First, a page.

How to fillet a Halibut

Step 1

Notice how I am cutting, following
the bone structure along the

gill plate and other bones. A
good bare handed feel
across the surface of this region
should be obvious where
to cut. Draw a line mentally
of the bone structure, and
make the
cut all the way across. Step
3 shows the cut all
the way across.

 

Step 2

Following the spine of the fish,
starting from the tail cutting

deep and one cut slice from
tail to our first
cut at the head. The spine
basically follows the lateral
line, which shows it’s self really
well on the white
side as shown in step 10.

 

 

 

Step 3

Notice the rest of the cut
from step one. A cut along the
tail, slice down
the spine, and our first
cut across the head bone
structure and we’re on our
way to the deep fryer.
Almost…

 

 

 

 

Step 4

Now start a slice at an
angle as shown and continue
slicing in single long strokes.
Continue the strokes being patient
cutting ¼” – ½” on
each pass. Even if you
miss the angle in places
don’t stop the stroke of
the blade! Finish the cut
from head to tail to provide a smooth
even cut. Fold the flesh back to expose each cut
with some pressure. Let the knife follow the rib bones. Depending on how sharp the knife is determines
the angle. You can shave with my knife so the angle is
small.

 

Step 5

Now take notice on the inside
last cut. I see a
section that has the outline
of the fish’s fin. I
cut deeper than normal to
exaggerate what to look for.
It’s not bad to go to
far, but then some trimming
before skinning is required which
comes later in step 14.

 

 

 

Step 6

Now I start a cut along
the edge of the fish
lifting with mild pressure following
along the fin line with
the blade. If done with
a sharp knife it is
very easy as if ripping
tissue paper. I can’t stress
the importance of a really
sharp knife to make
this task easy. SAFTEY: Always cut
away from your self and
wearing a fillet glove is
a must for anyone just
learning to fillet fish or
a boat underway.

Step 7

Slice the other ½ the same
way except going from tail
to head stopping each cut
when the gut sack is
reached.

 

 

 

 

 

Step 8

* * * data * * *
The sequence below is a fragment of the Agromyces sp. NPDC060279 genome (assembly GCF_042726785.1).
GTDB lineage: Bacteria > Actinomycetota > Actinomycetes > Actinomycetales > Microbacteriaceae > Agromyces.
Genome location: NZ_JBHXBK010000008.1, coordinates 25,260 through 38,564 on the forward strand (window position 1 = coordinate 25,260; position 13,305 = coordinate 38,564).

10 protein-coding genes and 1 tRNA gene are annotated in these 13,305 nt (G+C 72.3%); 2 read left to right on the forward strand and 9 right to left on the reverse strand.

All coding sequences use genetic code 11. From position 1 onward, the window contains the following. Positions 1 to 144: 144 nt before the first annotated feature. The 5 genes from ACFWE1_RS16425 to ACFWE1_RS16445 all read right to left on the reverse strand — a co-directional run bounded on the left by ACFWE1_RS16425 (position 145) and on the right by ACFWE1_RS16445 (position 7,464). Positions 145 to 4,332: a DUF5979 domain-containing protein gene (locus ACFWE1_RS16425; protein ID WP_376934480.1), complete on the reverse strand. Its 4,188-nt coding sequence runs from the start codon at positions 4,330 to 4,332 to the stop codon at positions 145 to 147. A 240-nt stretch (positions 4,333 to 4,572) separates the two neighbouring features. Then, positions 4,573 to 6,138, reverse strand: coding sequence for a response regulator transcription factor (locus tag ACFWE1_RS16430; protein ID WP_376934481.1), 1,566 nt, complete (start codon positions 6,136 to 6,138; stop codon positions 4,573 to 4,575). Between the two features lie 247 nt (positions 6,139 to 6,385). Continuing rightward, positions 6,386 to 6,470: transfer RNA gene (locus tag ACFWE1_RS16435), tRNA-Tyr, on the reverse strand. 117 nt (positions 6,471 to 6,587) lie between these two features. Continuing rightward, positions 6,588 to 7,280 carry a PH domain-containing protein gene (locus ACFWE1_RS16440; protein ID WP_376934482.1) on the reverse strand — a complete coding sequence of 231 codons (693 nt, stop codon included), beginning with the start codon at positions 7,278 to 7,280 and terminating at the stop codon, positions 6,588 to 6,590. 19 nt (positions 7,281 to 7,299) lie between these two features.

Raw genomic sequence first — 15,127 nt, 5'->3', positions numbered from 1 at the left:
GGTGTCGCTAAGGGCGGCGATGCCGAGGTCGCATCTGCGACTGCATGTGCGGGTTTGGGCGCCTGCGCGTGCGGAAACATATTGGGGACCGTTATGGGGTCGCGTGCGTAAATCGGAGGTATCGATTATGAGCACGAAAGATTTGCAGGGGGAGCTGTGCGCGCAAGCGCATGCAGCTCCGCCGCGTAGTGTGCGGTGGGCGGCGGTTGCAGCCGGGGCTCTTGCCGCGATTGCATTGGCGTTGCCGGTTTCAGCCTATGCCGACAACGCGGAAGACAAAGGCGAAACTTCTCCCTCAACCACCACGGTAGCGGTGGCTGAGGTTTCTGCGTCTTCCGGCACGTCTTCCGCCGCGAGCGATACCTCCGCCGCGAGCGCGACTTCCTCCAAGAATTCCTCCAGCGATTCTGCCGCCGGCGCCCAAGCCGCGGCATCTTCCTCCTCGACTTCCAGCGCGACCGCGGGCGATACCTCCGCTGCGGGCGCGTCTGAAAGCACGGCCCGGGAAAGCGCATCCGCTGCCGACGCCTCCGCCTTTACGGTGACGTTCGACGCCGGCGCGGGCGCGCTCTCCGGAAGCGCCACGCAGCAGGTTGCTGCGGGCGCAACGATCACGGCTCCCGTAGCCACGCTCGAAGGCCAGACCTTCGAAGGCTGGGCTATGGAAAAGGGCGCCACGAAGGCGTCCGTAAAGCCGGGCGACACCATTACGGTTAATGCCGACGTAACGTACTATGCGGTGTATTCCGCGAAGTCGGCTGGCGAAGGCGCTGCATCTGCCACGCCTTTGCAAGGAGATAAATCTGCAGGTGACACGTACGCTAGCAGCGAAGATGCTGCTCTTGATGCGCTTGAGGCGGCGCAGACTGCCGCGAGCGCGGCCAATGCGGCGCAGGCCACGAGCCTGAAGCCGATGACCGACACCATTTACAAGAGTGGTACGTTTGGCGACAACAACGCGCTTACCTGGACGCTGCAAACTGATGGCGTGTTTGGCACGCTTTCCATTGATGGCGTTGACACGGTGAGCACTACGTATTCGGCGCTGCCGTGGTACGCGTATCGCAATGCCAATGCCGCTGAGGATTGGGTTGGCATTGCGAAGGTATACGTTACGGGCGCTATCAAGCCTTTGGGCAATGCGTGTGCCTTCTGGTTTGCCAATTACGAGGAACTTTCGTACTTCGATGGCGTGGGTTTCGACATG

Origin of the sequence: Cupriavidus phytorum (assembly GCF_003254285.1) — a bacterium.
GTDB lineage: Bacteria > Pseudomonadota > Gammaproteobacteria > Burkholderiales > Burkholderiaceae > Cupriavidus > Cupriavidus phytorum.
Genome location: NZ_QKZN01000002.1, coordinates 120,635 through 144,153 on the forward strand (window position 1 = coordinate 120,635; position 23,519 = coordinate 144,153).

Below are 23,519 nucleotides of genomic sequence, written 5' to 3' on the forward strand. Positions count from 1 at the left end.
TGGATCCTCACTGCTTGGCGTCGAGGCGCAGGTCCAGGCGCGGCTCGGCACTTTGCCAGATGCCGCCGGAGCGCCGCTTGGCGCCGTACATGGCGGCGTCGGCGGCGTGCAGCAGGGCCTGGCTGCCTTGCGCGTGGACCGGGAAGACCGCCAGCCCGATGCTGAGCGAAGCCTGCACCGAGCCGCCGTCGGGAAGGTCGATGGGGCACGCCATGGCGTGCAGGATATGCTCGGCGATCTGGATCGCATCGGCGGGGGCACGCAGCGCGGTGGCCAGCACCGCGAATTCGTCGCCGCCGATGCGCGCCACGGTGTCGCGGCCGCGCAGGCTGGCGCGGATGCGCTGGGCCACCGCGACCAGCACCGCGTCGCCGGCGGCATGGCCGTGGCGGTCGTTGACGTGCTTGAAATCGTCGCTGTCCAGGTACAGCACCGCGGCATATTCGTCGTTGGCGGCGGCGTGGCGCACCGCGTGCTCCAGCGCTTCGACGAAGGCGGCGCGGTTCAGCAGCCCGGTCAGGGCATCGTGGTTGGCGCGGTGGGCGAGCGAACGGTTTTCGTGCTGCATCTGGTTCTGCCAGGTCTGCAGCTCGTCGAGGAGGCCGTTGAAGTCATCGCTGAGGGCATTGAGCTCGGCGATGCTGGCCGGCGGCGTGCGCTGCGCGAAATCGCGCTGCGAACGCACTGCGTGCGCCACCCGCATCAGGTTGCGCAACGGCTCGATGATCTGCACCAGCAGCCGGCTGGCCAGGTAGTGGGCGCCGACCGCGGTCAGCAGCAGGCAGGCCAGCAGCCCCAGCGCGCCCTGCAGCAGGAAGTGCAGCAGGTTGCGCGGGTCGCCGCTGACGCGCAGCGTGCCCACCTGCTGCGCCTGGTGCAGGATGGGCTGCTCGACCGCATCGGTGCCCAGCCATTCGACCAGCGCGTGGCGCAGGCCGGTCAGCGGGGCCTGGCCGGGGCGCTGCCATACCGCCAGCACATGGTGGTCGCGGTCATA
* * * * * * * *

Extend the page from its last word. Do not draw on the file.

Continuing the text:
In this picture the rib’s branch out to the fins almost
like a tree, which means the end of the cut,
shown in step #4. This next picture also gives a good
view of the gut sack and a fish full of eggs. She was spawning hard as a few very excited
males where caught in the same area.
The egg’s are considered by some
as delicacy eaten raw. Hmmmm?
So I finished the cut when
seeing the “tree” from the
rib bones and then used
the same technique to separate
the fillet from the fish
shown in step #6.

 

Step 9

One side with it’s finished look.
There is a piece of meat visible over the gut sack.
Kind of the same as a tuna or yellow. There’s
meat there and very bony,
with some work or a
smoker, can make some good
eating. Just takes too much
time IMO to clean and I skip cleaning that small
part.

COOKING TIP: For the smoker, I’d
treat it like a yellow
or tuna belly and smoke
that piece whole.

 

Step 10

Here is a good shot of
the lateral line. The spine
runs along until it reaches
the curve. Then it follows
kind of close but straighter.
Following the line makes following
the spine with the blade
much easier. After some practice
following it with just the
feel from the blades handle
comes naturally.

 

 

Step 11

Here I am cutting using the
same methods used on the
brown side.
Notice the skin flap near the
tail. I did not cut
deep enough before slicing down
the side and the blade
followed the meat instead of
the skin. This little mistake
is not bad, really nothing
was wasted.

 

 

Step 12

CHEEKS
This is something you can try
with some bigger fish. Tuna
and yellows and bass have
the same kind of cheek
structure that can be cut
out. The size of the
fish and extra effort is
dictated by time. Do you
have time to cut this?
It’s really good on big blue
fin. Same as any other
fish, there are 2 sides
you can cut out. The
white side has the same
chunk of delicious meat.

Step 13

I start a cut from the
tail ½” in to get
something to hold on to.
This does not work well with
a mushy un-cared for fish.
So bleeding, icing, and general care of
your catch is important.
Angle of the blade, sharpness, and
practice is key here. This
is showing a perfect half
way cut of the fillet.
I folded the fillet back
just to show you what
it’s supposed to look like,
so you can check your work
during this task.

Step 14

I sliced down the “tree” tissue and ready to skin. Some
trimming slices can rid the fillet of any bones or
gut sack remains. Now I am finishing the cut. I
wiggle the skin in my left-hand back and forth/up and
down slightly, and the blade follows very closely to the
skin. Gaff marks, scar tissue, and too much angle
on the blade may cause problems such as wasted meat and
skin patches, so go slow in those areas and check
as you go. If any problem occurs ---- stop the
cut and restart on the
opposite side, which sometimes can
save a fillet during an
mistake.

 

Step 15

One quarter of the fish is all done. Now finish skinning
the other 3 pieces. Easy right?

My favorite halibut recipe is:
1/2 can of beer
1 cup flour
1 egg
1 teaspoon of Montreal Steak Seasoning
by Grill Mates
1/8 cup milk
mix all together with fork

Batter 1” thick strips and deep fry in very hot oil
until golden brown. Dip in California hot sauce or a
mayonnaise / hot sauce mixture. Simple and wonderfully delicious.